18th August. Queens Cove to Zeballos. 15 miles.
The short passage to Zeballos was uneventful and we tied up in this small port and went to have a look at this interesting town. I went and paid our harbor dues to Arlene and Jeff at the harbor office, had a chat with them for a while and met Jude and Katya. We caught the smell of frying coming from a store and went in to have a look and see if we could get some french fries. It has been a while since we have had any and the thought of having some made us salivate. Sure enough Linda the store owner kindly obliged and made us some lover skin on fries which we devoured. We chatted to Linda, a real character. She told us of her passion rock collecting and showed us some examples and kindly gave Katya a stone pendant she had made. We bought some basic provisions from the store and went for a walk up the river to see if we could find some interesting rocks.
In the evening the fishermen returned with their catches. A native pulled alongside the dock opposite us and unloaded his catch of King Salmon and kindly offered us a lovely 18lb salmon which we gratefully accepted. We chatted with a Chinese couple who used to live in Hong-Kong. Apparently he is a ballroom dancer?
Zeballos is an interesting town with its mining and logging history, its old timber, false fronted buildings and high mountains surrounding the village at the head of an inlet. The dock was bustling with life. Commercial fishermen came, unloaded their catch, refilled with ice and left again. Sports fishermen proudly landed their catches: Salmon, Lingcod, Halibut, Redsnapper. Children jumping off the wharf into the clear waters coming out of the river and into the inlet. Zeballos seems like a seldom visited place by cruising boats, most heading for Tahsis instead. According to the harbor master we were only the 10th cruising boat in this season.
As the water in the harbor was so clear I took the opportunity to put my dive gear on and check out the condition of the bottom and zincs. I was watched by a young local native boy who, Jude said, held his breath every time when I went under the water.
19th August. Zeballos to Tahsis. 15 miles
Another short trip so our departure was not until midday, we motored down Zeballos inlet being overtaken by fishermen heading out to sea. We negotiated Tahsis narrows which are relatively benign and headed north up Tahsis inlet where we dropped the prawn trap on 300 feet of water at the mouth of the Leiner River. As we headed over to the marina Kirk from Linger-Longer called us on channel 16. Kirk had seen us and thought me might be anchoring out in the inlet. We motored into the marina and we greeted by the friendly staff, tied up and greeted by the guys on Linger Longer and Loon.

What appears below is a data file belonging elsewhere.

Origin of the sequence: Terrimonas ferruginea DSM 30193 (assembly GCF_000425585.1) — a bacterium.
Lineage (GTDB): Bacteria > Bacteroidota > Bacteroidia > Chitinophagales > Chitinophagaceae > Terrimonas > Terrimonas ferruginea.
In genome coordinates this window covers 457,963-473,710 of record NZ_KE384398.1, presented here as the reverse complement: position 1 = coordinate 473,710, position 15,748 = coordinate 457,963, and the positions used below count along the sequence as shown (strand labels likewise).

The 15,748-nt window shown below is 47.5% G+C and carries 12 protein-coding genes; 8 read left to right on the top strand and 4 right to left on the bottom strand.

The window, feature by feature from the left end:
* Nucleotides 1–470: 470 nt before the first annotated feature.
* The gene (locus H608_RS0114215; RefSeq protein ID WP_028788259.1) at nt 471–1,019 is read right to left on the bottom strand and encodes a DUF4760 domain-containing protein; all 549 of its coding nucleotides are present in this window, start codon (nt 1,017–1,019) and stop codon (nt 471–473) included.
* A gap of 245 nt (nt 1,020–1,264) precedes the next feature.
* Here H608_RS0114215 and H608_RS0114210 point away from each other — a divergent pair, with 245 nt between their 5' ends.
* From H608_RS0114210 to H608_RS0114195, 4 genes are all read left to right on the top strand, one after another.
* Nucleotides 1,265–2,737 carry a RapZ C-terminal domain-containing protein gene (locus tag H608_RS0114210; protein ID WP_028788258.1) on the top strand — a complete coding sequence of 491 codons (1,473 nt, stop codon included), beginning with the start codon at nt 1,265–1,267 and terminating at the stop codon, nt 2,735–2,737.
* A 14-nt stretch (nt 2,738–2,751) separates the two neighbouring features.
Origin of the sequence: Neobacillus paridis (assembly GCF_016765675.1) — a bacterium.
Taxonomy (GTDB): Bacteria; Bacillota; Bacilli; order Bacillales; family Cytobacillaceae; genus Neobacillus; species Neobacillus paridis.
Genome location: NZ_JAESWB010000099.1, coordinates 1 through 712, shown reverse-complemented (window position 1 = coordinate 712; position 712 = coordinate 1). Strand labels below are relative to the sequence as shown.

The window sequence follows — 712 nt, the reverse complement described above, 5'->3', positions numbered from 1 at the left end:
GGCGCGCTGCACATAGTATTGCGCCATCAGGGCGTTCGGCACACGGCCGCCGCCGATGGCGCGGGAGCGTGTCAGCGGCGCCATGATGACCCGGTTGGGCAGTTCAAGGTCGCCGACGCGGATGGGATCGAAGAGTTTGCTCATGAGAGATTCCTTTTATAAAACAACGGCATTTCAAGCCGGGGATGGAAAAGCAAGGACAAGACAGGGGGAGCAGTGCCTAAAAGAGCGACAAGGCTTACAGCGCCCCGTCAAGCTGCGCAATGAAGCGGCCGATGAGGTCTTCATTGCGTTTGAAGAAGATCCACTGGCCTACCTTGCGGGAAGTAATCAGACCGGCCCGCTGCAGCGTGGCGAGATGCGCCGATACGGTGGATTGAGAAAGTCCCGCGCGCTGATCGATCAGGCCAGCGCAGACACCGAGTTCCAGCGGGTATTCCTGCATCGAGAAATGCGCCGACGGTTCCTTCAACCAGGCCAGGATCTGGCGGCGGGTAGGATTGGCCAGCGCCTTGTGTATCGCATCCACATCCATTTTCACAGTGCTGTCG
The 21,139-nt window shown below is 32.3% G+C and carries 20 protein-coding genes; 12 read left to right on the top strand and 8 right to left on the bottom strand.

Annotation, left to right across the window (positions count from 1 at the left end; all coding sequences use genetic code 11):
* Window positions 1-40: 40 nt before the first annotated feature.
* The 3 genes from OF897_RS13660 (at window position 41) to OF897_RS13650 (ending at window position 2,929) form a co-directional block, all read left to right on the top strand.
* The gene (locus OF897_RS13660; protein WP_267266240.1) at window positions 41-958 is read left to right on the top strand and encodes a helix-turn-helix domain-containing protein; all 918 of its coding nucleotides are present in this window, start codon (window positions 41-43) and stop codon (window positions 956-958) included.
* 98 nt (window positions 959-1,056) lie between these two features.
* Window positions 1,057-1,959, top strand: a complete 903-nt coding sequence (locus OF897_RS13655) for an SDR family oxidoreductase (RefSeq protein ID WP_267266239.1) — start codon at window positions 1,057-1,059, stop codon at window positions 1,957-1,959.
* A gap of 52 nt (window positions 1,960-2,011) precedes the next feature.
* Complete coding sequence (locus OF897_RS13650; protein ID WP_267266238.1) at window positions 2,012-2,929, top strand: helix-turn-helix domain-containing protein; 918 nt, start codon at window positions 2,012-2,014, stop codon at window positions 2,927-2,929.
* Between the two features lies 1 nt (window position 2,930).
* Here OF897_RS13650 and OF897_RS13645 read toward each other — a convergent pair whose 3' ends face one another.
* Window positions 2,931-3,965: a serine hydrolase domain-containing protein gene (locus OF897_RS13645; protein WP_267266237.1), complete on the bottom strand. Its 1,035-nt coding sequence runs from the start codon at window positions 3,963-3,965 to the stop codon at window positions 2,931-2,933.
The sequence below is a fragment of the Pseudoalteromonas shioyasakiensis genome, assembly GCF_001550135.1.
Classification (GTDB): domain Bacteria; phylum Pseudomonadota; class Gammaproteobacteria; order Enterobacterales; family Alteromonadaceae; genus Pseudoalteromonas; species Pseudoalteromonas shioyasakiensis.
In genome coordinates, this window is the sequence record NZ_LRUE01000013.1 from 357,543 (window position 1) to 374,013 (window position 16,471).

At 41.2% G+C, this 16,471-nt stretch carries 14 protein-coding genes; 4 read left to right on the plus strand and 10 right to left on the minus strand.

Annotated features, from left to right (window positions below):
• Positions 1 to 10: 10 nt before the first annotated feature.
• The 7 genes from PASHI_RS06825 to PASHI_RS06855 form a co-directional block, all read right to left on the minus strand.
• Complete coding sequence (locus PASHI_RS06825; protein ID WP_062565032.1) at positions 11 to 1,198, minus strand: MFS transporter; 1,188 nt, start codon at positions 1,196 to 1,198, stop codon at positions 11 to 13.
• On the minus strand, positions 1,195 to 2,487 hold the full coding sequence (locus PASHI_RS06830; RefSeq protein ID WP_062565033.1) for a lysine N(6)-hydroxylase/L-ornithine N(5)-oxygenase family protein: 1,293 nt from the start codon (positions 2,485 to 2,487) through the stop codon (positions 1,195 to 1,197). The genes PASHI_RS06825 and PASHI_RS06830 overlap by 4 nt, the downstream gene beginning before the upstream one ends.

Tahsis is one of the few provisioning stops along the west coast. One has to borrow the courtesy car from the marina and drive into town and choose from a very limited selection of produce, with little or no fresh produce. We were glad to be able to buy some items though.
We invited our friends over in the evening to help us eat the King Salmon we had been kindly given in Zeballos. Kirk kindly bought a lovely bottle of malt whiskey and we sat on the aft deck in the fading evening light.
20th August. Tahsis to Bodega Bay 16 miles.
The following morning we caught up on some laundry and I tried to upload my notes to this site but the internet was down. It was the first chance I have had since Prince Rupert. Pruth Harbour did have some internet but it was weak and flakey.
Having finished the laundry we cast off the lines and collected the prawn trap which yielded 85 prawns and 1 octopus, which was returned to the water despite the thoughts of pan frying it.
Linger Longer were already anchored in Bodega as we arrived and were getting into their kayaks for some exploring. We dropped the hook and I went for a swim in the water which was 17c. warm.
We stayed in Bodega for a couple of days. I caught a couple of good sized Dog Fish, which were returned. I don’t think they are good eating but they also have a venomous barb on their backs which makes landing them a bit of a challenge without killing them.
22nd August. Bodega bay to Ewin Cove, Bligh Island. 10 miles.
Weaving our way through the small islands on the west side of Bligh island and up Ewin inlet we were pleased to see that the anchorage was empty. The winds licked up a bit and seemed to swirl around the anchorage making us sail on the anchor a bit. The winds eventually died down in the evening and we had a good night’s sleep.
The weather forecast still looks unsettled. Low pressure systems keep sweeping across the coast and the Pacific high is nowhere to be seen. The north of the island is getting battered by 50 knot winds and high seas.